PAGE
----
Yes, there are challenges when you work with family. But it also offers a unique opportunity to discover each other.
In Episode 7 of Talkin’ ‘Bout My Generation, mother and daughter Deepa and Rhea Soman discuss what the experience has taught them.
Deepa is the founder and CEO of Lumiere Business Solutions, a boutique research, consulting and design firm with a very distinctive identity and philosophy. And two-and-a-half years ago, her daughter Rhea stepped into the firm to kick-start the new design practice.
The discussion explores three broad themes:
- Learning together
- Balancing home and work
Edited excerpts from the discussion, anchored by Harsh Mall:
Growing up together
Deepa: When you're a parent and you observe your child, you kind of use the same tactics and techniques that work with your first child, for the second child. I was very comfortable reading books [for son Rahul]. And I discovered very early, that drill didn't hold your attention. We saw that you were doing so much more with art, working with your hands—you learnt to tie your shoelaces super, super early… [When you were in kindergarten] you confidently came home after your English worksheet, saying you ‘drew’ your exam very well. These are clues. That worksheet that was sent home, I remember you'd drawn this beautiful apple, coloured it red, instead of spelling 'apple'.
Rhea: Discovering [that I had] learning disability was quite shocking to me. Both you and baba were not that surprised. Today, I would really call it a challenge as well as a gift, because I did get very early [remedial intervention], which taught me how to learn. It wasn't as much about learning what to learn, but how do you learn differently.
Deepa: The highlight of growing up—and I say this very thoughtfully—it was really also growing up with you and Rahul… We were very clear that we must do activities together. Our piano classes, Spanish class, learning golf. And even for you all to discover that I could be the bottom of the class between you, Rahul and me. We did put a lot of emphasis on play because that's great for creativity, for building confidence when you get good at something. Also, I like the part of putting in that routine and that daily practice because that for me is also very important—that discipline—and it's good for building leadership.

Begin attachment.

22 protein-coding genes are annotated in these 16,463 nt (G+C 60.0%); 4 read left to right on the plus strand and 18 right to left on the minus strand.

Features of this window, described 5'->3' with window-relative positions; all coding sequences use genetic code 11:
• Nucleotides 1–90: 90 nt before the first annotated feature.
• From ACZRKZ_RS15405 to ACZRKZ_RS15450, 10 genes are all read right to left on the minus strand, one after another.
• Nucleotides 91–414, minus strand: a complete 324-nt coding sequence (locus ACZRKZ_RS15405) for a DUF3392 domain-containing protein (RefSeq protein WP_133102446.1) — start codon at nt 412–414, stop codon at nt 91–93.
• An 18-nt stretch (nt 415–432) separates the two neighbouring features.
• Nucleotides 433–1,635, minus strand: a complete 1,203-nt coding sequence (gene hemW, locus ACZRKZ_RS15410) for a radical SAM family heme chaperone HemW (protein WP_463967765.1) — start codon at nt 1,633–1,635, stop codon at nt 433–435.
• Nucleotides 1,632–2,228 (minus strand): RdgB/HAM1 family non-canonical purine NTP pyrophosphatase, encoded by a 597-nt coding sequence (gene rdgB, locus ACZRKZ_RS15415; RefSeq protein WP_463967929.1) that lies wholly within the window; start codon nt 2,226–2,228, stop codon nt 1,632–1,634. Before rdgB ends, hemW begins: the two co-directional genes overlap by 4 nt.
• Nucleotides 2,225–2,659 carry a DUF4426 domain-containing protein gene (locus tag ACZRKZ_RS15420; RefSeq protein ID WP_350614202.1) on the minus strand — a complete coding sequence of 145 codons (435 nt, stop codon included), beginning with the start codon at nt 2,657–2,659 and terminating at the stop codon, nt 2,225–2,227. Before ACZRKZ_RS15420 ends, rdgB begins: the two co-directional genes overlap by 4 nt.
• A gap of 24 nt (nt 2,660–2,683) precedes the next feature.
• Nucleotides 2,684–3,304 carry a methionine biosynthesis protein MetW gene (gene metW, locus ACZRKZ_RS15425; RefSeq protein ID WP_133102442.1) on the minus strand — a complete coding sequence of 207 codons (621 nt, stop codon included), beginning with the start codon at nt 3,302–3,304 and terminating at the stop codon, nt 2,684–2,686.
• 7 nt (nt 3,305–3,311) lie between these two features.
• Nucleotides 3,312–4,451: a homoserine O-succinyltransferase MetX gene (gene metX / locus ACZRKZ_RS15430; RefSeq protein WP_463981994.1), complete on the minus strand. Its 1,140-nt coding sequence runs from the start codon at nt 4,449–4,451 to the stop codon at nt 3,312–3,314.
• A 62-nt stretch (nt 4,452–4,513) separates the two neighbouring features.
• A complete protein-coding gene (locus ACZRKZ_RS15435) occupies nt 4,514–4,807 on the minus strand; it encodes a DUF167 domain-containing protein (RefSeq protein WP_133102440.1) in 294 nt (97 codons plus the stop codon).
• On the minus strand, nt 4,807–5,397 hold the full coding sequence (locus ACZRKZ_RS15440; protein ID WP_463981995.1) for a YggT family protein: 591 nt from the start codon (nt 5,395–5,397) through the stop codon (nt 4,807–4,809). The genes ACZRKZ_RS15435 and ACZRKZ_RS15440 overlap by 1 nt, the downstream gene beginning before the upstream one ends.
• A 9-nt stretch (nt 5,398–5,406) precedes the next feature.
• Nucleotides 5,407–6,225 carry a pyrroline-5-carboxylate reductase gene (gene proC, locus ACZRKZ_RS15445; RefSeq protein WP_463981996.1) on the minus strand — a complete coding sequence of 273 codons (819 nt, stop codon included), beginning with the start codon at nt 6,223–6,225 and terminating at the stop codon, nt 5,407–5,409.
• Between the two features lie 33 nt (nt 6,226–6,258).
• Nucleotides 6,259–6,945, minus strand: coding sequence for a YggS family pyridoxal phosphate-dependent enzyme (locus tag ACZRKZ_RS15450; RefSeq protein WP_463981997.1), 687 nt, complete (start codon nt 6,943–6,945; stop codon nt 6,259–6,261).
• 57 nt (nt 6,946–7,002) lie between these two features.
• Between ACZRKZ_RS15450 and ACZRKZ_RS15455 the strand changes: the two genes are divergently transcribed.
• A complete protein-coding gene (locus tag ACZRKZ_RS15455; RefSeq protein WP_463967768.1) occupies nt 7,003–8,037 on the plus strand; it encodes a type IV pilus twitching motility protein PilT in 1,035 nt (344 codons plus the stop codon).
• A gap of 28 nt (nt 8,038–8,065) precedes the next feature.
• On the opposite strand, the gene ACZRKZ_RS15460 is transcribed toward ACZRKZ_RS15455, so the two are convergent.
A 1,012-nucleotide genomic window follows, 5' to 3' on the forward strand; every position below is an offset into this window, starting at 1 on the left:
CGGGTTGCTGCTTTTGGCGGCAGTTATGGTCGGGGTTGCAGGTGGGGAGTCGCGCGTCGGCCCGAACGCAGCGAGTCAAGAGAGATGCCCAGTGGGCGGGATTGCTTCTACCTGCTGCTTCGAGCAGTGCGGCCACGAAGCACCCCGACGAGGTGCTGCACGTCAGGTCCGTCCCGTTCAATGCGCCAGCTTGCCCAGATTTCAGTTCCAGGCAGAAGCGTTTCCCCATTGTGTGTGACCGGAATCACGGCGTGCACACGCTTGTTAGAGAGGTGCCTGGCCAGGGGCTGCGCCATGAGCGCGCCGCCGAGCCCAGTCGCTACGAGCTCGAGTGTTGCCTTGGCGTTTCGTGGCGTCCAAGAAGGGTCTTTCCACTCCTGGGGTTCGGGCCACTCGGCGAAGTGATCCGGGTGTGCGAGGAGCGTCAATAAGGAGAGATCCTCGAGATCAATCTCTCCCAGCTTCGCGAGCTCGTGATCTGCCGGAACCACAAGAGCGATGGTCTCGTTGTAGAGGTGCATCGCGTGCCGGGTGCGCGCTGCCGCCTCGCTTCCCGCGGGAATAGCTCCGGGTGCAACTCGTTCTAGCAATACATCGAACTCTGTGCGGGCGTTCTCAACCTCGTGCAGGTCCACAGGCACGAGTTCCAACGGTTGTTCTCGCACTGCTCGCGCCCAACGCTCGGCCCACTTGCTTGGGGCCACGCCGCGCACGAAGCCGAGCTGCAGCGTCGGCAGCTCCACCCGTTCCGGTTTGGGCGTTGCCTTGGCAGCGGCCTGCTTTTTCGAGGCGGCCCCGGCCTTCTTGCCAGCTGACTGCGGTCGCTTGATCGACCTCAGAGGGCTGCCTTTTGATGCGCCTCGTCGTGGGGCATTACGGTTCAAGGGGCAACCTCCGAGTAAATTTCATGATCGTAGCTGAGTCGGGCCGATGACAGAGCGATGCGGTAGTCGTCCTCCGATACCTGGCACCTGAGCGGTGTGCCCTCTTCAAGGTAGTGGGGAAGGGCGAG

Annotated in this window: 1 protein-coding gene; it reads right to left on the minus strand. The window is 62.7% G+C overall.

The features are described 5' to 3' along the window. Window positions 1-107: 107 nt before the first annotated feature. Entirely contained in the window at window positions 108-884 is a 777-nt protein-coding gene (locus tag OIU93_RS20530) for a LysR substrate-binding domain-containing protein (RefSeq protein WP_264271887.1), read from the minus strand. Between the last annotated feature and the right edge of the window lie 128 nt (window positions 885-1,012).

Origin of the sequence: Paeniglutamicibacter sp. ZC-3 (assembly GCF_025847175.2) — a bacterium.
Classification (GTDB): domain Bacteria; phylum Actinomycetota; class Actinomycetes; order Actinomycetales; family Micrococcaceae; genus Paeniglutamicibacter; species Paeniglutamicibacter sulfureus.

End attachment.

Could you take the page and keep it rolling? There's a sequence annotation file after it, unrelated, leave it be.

Rhea: What were some of your apprehensions as a leader and as a mom when I joined Lumiere?
Deepa: I think both of us didn't really take the bull by the horns. These were more like sensing stuff. I sensed that little undercurrent of discomfort in the early days… should I say mam, or mama. Maybe those were thoughts in your mind. Maybe we were reading too much into it… [And] that whole thing of [you] seeing research separate and design separate. It was a little worrisome and unsettling that maybe we were not on the same page.
Rhea: [I was saying to myself] I need to work very, very, very hard. Which definitely is a must for anyone. But I realise today that it really was me telling myself and nothing else.
On spotting potential
Rhea: Tell me a little more about how you chose your team?
Deepa: It goes back to starting Lumiere. I was 29. Rahul was about four, you were nine months old. It was all targeted at women professionals looking to come back to work. I was pretty much looking for people like me who had taken a break from work… [It was also] really about spotting potential.
I remember one [time] there was one research we were doing. I started off. And I was very clear that the next interview onwards, I was going to ask her [my colleague] to do it… I knew she was meticulous and well prepared. I didn't have any qualms telling her, give it a shot. [But she] became teary—will I be able to do it? And I said, the respondent will wait, whenever you can hold yourself together, we will start. I call it tough love. She was extremely afraid, but I was 100% sure she could do it. And obviously, if she faltered, I was there to step in.
Deepa: When you came to Lumiere and we conceptualised the design lab, incubated within Lumiere—you are a very different person when it comes to leading, and I felt that your leadership style might be different from mine, and maybe the prevailing culture... Did you see that like an advantage or a challenge?
Rhea: I was learning a lot by observing you every day. I have my own ground as well. So that was also very helpful. And I could always come to you for advice… a lot of leading, for me personally, is about collaboration and teamwork. Building our design team was a crucial part of this process… The team challenges me every day. And overall, we challenge each other. It really comes out with all of us being winners and our own heroes.